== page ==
The system creates a risk assessment for each person or item in the database. The assessment is generated from information gleaned from federal and commercial databases, provided by people themselves as they cross the border, and the Passenger Name Record information recorded by airlines. This risk assessment will be maintained for up to 40 years and can be pulled up by agents at a moment’s notice in order to evaluate potential threats against the US.

If you leave the country, the government will suddenly know a lot about you. The Passenger Name Record alone contains names, addresses, telephone numbers, itineraries, frequent-flier information, e-mail addresses — even the name of your travel agent. And this information can be shared with plenty of people:

  • Federal, state, local, tribal, or foreign governments
  • A court, magistrate, or administrative tribunal
  • Third parties during the course of a law enforcement investigation
  • Congressional office in response to an inquiry
  • Contractors, grantees, experts, consultants, students, and others performing or working on a contract, service, or grant
  • Any organization or person who might be a target of terrorist activity or conspiracy
  • The United States Department of Justice
  • The National Archives and Records Administration
  • Federal or foreign government intelligence or counterterrorism agencies
  • Agencies or people when it appears that the security or confidentiality of their information has been compromised.

That’s a lot of people who could be looking at your information and your government-designed risk assessment. The one person who won’t be looking at that information is you. The entire system is exempt from inspection and correction under provision 552a (j)(2) and (k)(2) of US Code Title 5, which allows such exemptions when the data in question involves law enforcement or intelligence information.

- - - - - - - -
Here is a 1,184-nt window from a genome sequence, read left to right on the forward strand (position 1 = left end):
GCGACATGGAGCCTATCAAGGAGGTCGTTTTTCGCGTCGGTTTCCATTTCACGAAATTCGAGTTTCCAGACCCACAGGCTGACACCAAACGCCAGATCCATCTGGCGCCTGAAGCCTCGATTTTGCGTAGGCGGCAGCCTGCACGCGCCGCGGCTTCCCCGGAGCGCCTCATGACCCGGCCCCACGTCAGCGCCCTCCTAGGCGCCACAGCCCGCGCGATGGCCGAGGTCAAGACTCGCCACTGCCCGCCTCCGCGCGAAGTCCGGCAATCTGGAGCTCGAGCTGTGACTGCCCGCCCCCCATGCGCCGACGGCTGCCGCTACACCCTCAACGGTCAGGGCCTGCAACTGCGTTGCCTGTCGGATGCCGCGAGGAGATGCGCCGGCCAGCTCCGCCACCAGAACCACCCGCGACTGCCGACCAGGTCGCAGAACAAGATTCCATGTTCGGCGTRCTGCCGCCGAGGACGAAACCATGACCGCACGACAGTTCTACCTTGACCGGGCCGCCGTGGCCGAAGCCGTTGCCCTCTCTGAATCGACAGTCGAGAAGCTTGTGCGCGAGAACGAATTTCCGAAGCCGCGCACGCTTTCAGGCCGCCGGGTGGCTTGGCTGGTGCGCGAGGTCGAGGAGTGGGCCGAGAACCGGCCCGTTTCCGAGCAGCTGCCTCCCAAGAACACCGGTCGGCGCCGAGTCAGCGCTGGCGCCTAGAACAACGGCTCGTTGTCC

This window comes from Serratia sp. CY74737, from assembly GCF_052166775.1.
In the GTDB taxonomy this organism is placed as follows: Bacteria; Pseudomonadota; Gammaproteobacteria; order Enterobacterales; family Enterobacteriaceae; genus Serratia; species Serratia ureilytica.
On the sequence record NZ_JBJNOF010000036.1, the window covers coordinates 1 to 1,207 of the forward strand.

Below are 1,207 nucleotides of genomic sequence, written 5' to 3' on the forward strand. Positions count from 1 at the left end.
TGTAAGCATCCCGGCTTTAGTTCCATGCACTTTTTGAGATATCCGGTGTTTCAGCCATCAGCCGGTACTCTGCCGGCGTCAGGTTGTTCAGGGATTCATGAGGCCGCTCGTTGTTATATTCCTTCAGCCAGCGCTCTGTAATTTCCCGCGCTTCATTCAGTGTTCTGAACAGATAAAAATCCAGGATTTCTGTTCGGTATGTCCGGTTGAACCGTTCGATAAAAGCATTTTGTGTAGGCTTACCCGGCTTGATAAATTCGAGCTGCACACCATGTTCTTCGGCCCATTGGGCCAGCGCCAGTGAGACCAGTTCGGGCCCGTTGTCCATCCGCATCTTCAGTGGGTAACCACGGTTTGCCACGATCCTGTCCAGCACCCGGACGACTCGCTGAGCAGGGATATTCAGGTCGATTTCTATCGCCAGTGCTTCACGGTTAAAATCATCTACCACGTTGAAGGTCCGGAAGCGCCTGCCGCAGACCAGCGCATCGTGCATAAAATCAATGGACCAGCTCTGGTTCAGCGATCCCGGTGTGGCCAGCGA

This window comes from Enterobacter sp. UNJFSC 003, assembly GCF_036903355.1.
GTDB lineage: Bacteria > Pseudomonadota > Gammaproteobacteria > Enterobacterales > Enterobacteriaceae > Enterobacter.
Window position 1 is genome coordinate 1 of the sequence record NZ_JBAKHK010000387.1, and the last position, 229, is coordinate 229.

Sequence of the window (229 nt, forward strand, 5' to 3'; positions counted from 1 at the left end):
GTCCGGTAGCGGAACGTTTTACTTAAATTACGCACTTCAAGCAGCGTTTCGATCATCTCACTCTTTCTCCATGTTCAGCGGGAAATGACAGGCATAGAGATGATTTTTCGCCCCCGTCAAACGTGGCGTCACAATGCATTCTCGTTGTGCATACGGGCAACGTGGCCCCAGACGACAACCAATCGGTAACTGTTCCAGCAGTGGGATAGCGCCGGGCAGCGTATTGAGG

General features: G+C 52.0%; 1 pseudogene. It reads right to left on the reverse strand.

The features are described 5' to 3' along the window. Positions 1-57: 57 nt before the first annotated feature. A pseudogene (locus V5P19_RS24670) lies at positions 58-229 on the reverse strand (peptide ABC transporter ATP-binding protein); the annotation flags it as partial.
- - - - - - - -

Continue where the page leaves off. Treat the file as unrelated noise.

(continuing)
This means you can’t review your data for accuracy, and you can’t correct any errors.

But the system can be used to give you a risk assessment score, which presumably will affect how you’re treated when you return to the U.S.

I’ve already explained why data mining does not find terrorists or terrorist plots. So have actual math professors. And we’ve seen this kind of “risk assessment score” idea and the problems it causes with Secure Flight.

This needs some mainstream press attention.

EDITED TO ADD (11/4): More commentary here, here, and here.

EDITED TO ADD (11/5): It’s buried in the back pages, but at least The Washington Post wrote about it.

Posted on November 4, 2006 at 9:19 AMView Comments

Total Information Awareness Is Back

Remember Total Information Awareness?

In November 2002, the New York Times reported that the Defense Advanced Research Projects Agency (DARPA) was developing a tracking system called “Total Information Awareness” (TIA), which was intended to detect terrorists through analyzing troves of information. The system, developed under the direction of John Poindexter, then-director of DARPA’s Information Awareness Office, was envisioned to give law enforcement access to private data without suspicion of wrongdoing or a warrant.

TIA purported to capture the “information signature” of people so that the government could track potential terrorists and criminals involved in “low-intensity/low-density” forms of warfare and crime. The goal was to track individuals through collecting as much information about them as possible and using computer algorithms and human analysis to detect potential activity.

The project called for the development of “revolutionary technology for ultra-large all-source information repositories,” which would contain information from multiple sources to create a “virtual, centralized, grand database.” This database would be populated by transaction data contained in current databases such as financial records, medical records, communication records, and travel records as well as new sources of information. Also fed into the database would be intelligence data.